Jump to content

  • Log in with Facebook Log in with Twitter Log in with Windows Live Log In with Google      Sign In   
  • Create Account

Submit your paper to J Biol Methods today!
Photo
- - - - -

Principle of silica membrane binding of nucleic acid


  • Please log in to reply
6 replies to this topic

#1 xxcici

xxcici

    Enthusiast

  • Active Members
  • PipPipPipPipPip
  • 66 posts
0
Neutral

Posted 09 March 2013 - 10:10 AM

What is the principle of the kit developed by QIAgen for binding and elution of only nucleic acid but not other substances?

#2 bob1

bob1

    Thelymitra pulchella

  • Global Moderators
  • PipPipPipPipPipPipPipPipPipPip
  • 5,709 posts
398
Excellent

Posted 09 March 2013 - 01:14 PM

It relies on the charge on the nucleic acids and the glass at particular pH.

#3 xxcici

xxcici

    Enthusiast

  • Active Members
  • PipPipPipPipPip
  • 66 posts
0
Neutral

Posted 09 March 2013 - 07:38 PM

I think it is not glass but membrane, right? If it is decided by charge, why protein can be washed away but DNA can not? Protein related to cell is also negatively charged.

#4 bob1

bob1

    Thelymitra pulchella

  • Global Moderators
  • PipPipPipPipPipPipPipPipPipPip
  • 5,709 posts
398
Excellent

Posted 10 March 2013 - 12:14 AM

No, they aren't membrane, they are glass fibre filters similar to Whatman GF-A filters. Usually in these sort of things substantial amounts of protein is precipitated before binding the DNA to the filter. The difference between DNA and protein is that DNA is easily re-dissolved and denatured and re-natured by changes in pH and salt concentration.

#5 xxcici

xxcici

    Enthusiast

  • Active Members
  • PipPipPipPipPip
  • 66 posts
0
Neutral

Posted 10 March 2013 - 08:27 AM

I am still confused. I see from the manual of the kit, it is said it is silica membrane.
And why ethanol elution can not remove DNA or RNA?
Bob, could you please give me a detailed explanation from the lysis of bacteria or virus with alkaline buffer or enzyme, then binding the lysis solution to the column, and elution with several buffers and ethanol, finally with water?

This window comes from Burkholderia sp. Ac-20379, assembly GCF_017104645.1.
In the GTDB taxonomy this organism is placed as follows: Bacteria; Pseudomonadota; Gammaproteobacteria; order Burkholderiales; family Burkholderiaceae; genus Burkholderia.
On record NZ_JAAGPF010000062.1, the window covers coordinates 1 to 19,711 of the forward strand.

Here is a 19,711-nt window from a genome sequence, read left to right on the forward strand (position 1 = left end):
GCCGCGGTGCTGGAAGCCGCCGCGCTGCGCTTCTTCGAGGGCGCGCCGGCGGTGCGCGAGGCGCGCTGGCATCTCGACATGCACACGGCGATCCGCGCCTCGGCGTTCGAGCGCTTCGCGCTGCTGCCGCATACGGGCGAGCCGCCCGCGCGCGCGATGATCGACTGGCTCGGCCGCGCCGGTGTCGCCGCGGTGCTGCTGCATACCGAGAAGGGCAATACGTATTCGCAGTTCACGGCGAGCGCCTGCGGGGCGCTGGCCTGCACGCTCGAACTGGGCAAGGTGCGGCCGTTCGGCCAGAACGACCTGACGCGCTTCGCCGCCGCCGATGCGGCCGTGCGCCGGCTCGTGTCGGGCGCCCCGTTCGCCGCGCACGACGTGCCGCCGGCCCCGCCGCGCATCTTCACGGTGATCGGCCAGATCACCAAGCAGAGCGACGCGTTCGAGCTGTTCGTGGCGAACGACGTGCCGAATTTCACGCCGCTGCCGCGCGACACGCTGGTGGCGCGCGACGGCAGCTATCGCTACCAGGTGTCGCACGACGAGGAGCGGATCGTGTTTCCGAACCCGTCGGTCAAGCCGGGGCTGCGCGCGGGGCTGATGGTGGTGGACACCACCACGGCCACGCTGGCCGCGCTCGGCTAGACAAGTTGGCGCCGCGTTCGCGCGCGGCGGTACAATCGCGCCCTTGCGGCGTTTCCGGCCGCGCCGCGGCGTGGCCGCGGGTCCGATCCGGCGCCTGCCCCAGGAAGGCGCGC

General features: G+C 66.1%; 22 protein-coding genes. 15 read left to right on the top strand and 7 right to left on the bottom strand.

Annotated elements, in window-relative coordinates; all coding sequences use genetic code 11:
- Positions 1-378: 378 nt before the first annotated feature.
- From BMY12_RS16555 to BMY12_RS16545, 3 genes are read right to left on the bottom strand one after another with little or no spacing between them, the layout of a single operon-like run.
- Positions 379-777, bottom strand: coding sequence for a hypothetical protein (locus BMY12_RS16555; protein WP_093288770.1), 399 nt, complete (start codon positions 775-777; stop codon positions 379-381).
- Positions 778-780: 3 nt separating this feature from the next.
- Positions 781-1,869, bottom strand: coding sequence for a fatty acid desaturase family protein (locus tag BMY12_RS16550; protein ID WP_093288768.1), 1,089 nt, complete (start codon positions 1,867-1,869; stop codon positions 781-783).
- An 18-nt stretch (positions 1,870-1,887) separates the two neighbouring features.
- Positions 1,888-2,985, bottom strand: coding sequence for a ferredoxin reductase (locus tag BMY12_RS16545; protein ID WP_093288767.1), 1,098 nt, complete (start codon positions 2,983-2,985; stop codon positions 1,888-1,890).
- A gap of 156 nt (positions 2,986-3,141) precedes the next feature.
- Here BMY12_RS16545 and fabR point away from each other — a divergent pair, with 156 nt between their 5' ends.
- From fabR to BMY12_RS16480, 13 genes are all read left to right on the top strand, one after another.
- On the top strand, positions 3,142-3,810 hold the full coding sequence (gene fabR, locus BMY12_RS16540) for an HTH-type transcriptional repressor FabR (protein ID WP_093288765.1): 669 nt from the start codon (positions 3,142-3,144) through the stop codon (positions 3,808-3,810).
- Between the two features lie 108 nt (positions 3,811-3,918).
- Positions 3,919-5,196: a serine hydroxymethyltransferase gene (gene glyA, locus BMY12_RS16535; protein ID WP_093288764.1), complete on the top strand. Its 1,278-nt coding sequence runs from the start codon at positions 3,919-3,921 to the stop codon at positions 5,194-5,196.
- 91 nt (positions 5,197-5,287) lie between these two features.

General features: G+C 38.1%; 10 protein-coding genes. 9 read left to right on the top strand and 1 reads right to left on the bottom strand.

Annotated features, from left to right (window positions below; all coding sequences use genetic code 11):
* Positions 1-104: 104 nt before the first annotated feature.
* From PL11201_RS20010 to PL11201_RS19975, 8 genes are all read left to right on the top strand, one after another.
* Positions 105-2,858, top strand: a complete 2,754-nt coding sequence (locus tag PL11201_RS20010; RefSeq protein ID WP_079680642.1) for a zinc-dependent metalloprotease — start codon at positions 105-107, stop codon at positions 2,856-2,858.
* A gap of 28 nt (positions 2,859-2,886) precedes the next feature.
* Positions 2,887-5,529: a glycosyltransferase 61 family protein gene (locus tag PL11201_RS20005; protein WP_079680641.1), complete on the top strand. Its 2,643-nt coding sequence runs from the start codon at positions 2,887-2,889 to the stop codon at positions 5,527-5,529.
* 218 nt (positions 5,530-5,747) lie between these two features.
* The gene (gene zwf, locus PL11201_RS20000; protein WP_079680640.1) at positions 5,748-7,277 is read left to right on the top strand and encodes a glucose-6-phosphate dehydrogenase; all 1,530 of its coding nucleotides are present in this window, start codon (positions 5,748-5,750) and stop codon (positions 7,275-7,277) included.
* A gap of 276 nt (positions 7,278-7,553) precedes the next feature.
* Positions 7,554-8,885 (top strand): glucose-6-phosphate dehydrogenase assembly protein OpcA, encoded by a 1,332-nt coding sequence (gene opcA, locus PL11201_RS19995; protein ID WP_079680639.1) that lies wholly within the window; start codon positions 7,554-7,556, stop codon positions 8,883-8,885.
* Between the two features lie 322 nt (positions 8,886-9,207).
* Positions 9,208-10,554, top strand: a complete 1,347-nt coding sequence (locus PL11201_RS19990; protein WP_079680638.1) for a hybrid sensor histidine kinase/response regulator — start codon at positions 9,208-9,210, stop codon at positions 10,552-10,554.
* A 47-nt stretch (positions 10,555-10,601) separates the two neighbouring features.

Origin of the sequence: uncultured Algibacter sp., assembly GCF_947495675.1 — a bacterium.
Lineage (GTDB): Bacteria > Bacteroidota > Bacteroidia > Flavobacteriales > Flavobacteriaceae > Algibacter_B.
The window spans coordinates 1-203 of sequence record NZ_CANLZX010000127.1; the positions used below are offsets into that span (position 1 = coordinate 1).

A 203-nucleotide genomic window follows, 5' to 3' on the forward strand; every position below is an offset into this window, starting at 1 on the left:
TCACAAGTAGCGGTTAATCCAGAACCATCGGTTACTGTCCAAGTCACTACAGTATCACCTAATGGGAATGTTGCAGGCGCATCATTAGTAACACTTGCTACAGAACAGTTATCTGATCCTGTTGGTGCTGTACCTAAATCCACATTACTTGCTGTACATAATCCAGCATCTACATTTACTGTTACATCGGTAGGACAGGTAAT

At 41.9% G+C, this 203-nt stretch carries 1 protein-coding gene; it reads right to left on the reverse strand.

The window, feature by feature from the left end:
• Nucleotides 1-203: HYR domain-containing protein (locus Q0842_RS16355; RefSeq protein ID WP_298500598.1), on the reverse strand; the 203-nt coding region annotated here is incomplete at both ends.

#6 bob1

bob1

    Thelymitra pulchella

  • Global Moderators
  • PipPipPipPipPipPipPipPipPipPip
  • 5,709 posts
398
Excellent

Posted 10 March 2013 - 11:39 AM

Ok - silica is the major component of glass, so silica is probably more correct than glass... I'm just old school enough to have made these myself and used GF-a filters where the GF stands for glass fibre. Some of the kits are made using diatomaceous earth which is also mostly silica (i've made these too).

Ethanol precipitates DNA in the presence of salts (usually Na+ or K+), which is why you add 2.5 volumes ethanol to a normal DNA precipitation. However, 70% is not enough to precipitate DNA, but it is enough to prevent the DNA from dissolving, while the 30% water is enough to dissolve and remove salts - hence the wash in 70% ethanol.

The usual steps for an alkaline lysis of bacteria are:

*Resuspend bacterial pellet in tris buffer with some salt and glucose (tris to maintain pH, salt for osmolarity, and glucose to keep the cells happy).
*Add lysis buffer, which is usually SDS and NaOH, both of which dissolve membranes and will denature proteins.
*Add neutralization solution which is most commonly 3M Na acetate -here the acetate neutralizes the hydroxide from the lysis step, adjusts the pH to make it favourable for binding the DNA to the silica and the Na contributes to the ionic salt concentration, which is important for DNA precipitation and precipitation of proteins. This solution may also contain chaotropic agents such as guanidine hydrochloride.
*Pellet precipitated proteins.
*Take supernate and add ethanol or isopropanol to precipitate DNA (or RNA, you can add RNase to the resuspension solution to get rid of this if you want). Here you would use a column if you are doing a column prep.
*Pellet DNA. You don't do this for a column.
*Wash in 70% ethanol
*Dry pellet to remove ethanol
*Dissolve/elute pellet in water, or 10 mM tris pH7.4 (8.4 for column elution), or TE.

#7 phage434

phage434

    Veteran

  • Global Moderators
  • PipPipPipPipPipPipPipPipPipPip
  • 2,464 posts
247
Excellent

Posted 10 March 2013 - 03:21 PM

Some additioal commments:
RNAse is usually added at an early stage, often in the resuspension buffer. For column preps, there is no salt or glucose, just RNAse and Tris.
The neutralization is usually potassium acetate, not sodium acetate. Potassium SDS is very insoluble, and forms the white precipitate you will see after neutralization. This precipitate helps in capturing the genomic DNA released by lysis, which is otherwise indistinguishable (chemically) from the plasmid DNA you usually want. Proteins, membranes, and gDNA come out during the centrifugation of the pellet.
Water is a bad choice for resuspension, since it is usually acidic and can damage DNA. TE is ideal, both setting a basic pH, and chelating any stray magnesium to prevent accidental activation of stray DNAses.




Home - About - Terms of Service - Privacy - Contact Us

©1999-2013 Protocol Online, All rights reserved.